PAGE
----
Martin Luther King Day is a national day of service and for the past few years volunteers have worked alongside the descendants of those buried in a neglected historical African American Cemetery in Richmond to restore it to its former glory.
The graves in Evergreen Cemetery are barely visible, wrapped in tree roots, bushes and vines. Concrete and iron railings are twisted and cracked. Markers buried under inches of detritus, headstones tumbled over. The only mausoleum vandalized.
But blood, sweat and tears are slowly, painstakingly, resurrecting the cemetery, established in 1891 by and for African Americans. Its 60 acres contain some 20,000 graves from former slaves to some of Richmond's most famous and accomplished. The majority of markers represent those from a city that once boasted one of the country's largest black middle class.
"This is a dream come true. Believe it or not. Because this has been years in the making. To polish up a gem that one time shined brightly. To see it come to life again is a beautiful thing," says Reverend H. Creed Taylor Jr. His great grandfather, Coleman Smith, was buried here in 1941. Smith was one of the first black store owners in Richmond's historical African American district of Jackson Ward.
Evergreen sits high atop a hill overlooking Richmond. On one of the highest points is the memorial to Maggie L. Walker, the first African American female bank president to charter a bank in the United States.
Viola Osborne Baskerville, whose relatives are also buried here, sits on several boards responsible for restoring the cemetery. "It's designed as if there are rows of step-downs. There's a series of organized paths where you would see family plots, individual plots," as Baskerville describes it. "It was meant be such that you could view the city of Richmond from this point."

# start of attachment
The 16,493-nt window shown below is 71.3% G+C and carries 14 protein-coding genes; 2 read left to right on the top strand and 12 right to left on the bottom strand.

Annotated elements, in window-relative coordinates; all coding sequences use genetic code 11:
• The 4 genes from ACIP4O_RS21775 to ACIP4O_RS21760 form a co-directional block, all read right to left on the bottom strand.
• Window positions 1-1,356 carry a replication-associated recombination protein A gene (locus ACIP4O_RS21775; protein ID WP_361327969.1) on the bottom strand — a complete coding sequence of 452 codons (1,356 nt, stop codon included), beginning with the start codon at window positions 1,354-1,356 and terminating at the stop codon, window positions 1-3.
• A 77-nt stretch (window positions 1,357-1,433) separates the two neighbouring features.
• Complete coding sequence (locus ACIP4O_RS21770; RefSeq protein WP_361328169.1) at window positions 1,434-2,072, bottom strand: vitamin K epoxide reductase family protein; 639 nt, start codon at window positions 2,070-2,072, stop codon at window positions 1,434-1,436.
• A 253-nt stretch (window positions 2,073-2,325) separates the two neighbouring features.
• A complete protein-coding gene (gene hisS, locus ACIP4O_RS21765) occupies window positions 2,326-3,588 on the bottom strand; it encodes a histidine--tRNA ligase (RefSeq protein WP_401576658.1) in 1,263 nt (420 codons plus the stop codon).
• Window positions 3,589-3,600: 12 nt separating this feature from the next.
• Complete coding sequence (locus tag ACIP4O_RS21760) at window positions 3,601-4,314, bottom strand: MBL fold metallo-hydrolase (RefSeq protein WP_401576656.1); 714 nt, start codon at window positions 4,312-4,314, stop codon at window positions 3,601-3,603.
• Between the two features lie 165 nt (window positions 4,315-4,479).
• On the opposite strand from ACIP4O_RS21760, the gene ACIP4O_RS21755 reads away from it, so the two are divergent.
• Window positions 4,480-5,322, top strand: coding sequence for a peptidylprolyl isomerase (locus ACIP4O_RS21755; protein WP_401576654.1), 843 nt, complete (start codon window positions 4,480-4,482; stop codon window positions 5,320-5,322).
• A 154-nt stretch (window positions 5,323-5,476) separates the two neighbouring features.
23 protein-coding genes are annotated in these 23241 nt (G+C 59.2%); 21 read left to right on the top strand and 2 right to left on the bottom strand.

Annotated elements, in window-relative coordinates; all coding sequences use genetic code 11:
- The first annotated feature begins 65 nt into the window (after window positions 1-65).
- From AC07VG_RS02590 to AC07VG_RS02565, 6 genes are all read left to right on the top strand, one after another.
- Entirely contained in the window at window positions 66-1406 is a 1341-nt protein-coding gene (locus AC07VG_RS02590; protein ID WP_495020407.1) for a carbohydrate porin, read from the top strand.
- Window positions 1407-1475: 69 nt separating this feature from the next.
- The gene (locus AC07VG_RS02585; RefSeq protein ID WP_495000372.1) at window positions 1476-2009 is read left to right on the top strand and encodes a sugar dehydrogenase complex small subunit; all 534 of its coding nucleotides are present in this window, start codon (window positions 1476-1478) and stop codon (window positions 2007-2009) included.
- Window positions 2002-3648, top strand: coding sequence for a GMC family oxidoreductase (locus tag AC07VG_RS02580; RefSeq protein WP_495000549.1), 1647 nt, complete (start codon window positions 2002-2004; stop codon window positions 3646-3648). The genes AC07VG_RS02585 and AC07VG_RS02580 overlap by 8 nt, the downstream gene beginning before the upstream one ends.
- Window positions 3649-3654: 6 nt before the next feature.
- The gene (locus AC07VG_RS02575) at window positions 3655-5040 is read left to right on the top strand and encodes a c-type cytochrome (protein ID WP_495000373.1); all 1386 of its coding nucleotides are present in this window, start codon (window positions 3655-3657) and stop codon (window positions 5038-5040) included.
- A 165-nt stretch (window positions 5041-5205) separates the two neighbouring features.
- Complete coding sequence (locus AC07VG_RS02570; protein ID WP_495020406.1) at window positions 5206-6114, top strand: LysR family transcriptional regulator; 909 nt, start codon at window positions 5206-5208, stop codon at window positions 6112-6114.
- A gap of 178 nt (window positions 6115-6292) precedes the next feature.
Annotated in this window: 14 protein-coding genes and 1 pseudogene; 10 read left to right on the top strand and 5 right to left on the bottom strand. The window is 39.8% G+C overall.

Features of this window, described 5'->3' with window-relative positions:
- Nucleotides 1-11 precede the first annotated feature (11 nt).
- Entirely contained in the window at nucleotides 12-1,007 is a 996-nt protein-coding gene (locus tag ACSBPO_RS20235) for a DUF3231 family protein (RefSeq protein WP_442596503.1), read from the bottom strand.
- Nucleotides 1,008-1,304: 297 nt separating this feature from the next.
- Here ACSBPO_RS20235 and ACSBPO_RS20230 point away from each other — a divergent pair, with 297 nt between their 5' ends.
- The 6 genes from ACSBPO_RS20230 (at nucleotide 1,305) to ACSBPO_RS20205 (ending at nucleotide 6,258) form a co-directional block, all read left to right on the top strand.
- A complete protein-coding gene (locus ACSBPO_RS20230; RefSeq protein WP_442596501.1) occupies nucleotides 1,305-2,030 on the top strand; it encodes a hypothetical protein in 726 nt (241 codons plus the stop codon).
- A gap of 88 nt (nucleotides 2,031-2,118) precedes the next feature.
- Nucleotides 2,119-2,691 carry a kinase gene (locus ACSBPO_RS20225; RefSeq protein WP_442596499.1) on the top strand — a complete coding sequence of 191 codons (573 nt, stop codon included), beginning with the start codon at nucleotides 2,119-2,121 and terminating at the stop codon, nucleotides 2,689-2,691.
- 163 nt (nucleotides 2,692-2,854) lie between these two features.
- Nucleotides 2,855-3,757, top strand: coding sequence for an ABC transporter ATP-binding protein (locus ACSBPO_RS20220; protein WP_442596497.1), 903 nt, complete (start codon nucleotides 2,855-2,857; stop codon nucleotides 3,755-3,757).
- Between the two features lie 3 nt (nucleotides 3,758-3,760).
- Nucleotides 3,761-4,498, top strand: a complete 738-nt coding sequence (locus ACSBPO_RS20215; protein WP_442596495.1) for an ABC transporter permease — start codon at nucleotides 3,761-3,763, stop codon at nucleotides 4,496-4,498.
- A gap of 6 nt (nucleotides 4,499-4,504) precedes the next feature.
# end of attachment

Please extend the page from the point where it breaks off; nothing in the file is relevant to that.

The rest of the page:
That view is being restored, as overgrowth is cut back and a wooded, terraced landscape of headstones is revealed. On this wintry day, in a cleared part of Evergreen, you can see the top of Richmond City Hall.
Below is another cemetery where some 17,000 Confederate soldiers are buried. For decades state funds were used to upkeep those graves. It's only recently that African American graves were provided equal funding.
The story of how Evergreen came to neglect is complicated. Rev. Taylor says it was always meant to be cared for by the descendants of those buried here. "I remember when I was a boy on Memorial Day we came out here, my daddy and us. We would bring lawnmowers and we would meet families and they would bring food. I remember that part. That fried chicken they would have and we would work out here and clean up and swing sickles and at midday they would take a break," Coleman remembered. "And my daddy used to always say, 'don't eat too much boy, you know you have to go back to work.' But it was family, family took care of this."
As years went by and families moved away for better opportunities, fewer people were able to care for the cemetery. J. Maurice Hopkins found a childhood friend's grave here and, though he doesn't have relative buried here, he is heavily invested in the restoration of Evergreen. "Listen, this is nobody's fault but our own. We abandoned this," Hopkins says. "But there's so much history here that we have to put the message out there, 'Come Back Home.'”